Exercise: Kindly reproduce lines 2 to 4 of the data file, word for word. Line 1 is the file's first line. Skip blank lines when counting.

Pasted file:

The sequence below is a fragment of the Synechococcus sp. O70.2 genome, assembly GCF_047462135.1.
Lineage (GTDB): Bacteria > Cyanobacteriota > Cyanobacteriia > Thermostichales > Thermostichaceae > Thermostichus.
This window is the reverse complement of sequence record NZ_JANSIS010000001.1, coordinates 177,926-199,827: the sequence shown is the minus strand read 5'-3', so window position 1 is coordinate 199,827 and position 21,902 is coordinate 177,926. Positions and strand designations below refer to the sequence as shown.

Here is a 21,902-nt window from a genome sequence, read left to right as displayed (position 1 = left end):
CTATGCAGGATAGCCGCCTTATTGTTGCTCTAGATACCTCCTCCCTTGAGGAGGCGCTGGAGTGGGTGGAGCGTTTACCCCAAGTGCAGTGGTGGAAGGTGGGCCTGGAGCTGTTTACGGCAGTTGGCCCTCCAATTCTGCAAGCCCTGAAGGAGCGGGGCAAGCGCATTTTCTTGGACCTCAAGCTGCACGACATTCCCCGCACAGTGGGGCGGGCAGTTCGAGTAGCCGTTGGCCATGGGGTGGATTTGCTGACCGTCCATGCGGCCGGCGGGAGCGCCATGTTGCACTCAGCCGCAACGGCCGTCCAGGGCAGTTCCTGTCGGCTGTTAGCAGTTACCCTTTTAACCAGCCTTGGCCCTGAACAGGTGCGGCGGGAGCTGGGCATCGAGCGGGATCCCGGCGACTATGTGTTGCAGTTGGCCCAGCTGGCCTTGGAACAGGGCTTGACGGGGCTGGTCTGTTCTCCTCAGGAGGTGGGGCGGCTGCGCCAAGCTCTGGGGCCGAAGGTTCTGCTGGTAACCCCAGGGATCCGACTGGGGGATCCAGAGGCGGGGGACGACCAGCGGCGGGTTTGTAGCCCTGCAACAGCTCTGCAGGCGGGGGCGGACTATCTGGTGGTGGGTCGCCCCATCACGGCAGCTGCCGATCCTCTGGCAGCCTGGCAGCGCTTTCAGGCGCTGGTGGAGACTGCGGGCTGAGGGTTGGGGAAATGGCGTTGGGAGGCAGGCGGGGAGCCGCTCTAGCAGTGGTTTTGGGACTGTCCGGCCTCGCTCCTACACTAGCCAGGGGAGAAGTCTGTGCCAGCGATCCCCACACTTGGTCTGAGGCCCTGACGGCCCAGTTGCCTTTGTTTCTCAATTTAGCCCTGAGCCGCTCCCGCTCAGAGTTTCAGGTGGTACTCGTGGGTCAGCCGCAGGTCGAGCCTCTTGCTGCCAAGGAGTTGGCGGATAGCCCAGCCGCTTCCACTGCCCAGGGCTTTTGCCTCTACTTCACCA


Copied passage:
Lineage (GTDB): Bacteria > Cyanobacteriota > Cyanobacteriia > Thermostichales > Thermostichaceae > Thermostichus.
This window is the reverse complement of sequence record NZ_JANSIS010000001.1, coordinates 177,926-199,827: the sequence shown is the minus strand read 5'-3', so window position 1 is coordinate 199,827 and position 21,902 is coordinate 177,926. Positions and strand designations below refer to the sequence as shown.

Here is a 21,902-nt window from a genome sequence, read left to right as displayed (position 1 = left end):